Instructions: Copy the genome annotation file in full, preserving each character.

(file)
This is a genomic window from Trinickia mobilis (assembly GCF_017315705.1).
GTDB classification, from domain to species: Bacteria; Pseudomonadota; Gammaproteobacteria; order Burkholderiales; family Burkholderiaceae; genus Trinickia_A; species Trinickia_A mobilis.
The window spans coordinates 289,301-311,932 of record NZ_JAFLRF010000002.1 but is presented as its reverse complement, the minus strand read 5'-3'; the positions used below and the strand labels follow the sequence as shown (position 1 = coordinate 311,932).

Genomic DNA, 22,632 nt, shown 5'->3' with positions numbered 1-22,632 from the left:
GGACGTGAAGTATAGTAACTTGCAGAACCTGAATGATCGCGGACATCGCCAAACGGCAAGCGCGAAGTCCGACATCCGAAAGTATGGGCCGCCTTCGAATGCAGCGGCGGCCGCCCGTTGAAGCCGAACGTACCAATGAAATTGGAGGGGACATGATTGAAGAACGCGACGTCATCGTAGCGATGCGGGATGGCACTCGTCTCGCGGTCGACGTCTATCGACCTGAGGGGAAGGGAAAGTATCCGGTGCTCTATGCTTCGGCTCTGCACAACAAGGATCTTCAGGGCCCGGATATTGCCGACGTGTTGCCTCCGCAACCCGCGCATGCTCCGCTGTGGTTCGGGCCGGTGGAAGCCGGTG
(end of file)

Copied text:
This is a genomic window from Trinickia mobilis (assembly GCF_017315705.1).
GTDB classification, from domain to species: Bacteria; Pseudomonadota; Gammaproteobacteria; order Burkholderiales; family Burkholderiaceae; genus Trinickia_A; species Trinickia_A mobilis.
The window spans coordinates 289,301-311,932 of record NZ_JAFLRF010000002.1 but is presented as its reverse complement, the minus strand read 5'-3'; the positions used below and the strand labels follow the sequence as shown (position 1 = coordinate 311,932).

Genomic DNA, 22,632 nt, shown 5'->3' with positions numbered 1-22,632 from the left:
GGACGTGAAGTATAGTAACTTGCAGAACCTGAATGATCGCGGACATCGCCAAACGGCAAGCGCGAAGTCCGACATCCGAAAGTATGGGCCGCCTTCGAATGCAGCGGCGGCCGCCCGTTGAAGCCGAACGTACCAATGAAATTGGAGGGGACATGATTGAAGAACGCGACGTCATCGTAGCGATGCGGGATGGCACTCGTCTCGCGGTCGACGTCTATCGACCTGAGGGGAAGGGAAAGTATCCGGTGCTCTATGCTTCGGCTCTGCACAACAAGGATCTTCAGGGCCCGGATATTGCCGACGTGTTGCCTCCGCAACCCGCGCATGCTCCGCTGTGGTTCGGGCCGGTGGAAGCCGGTG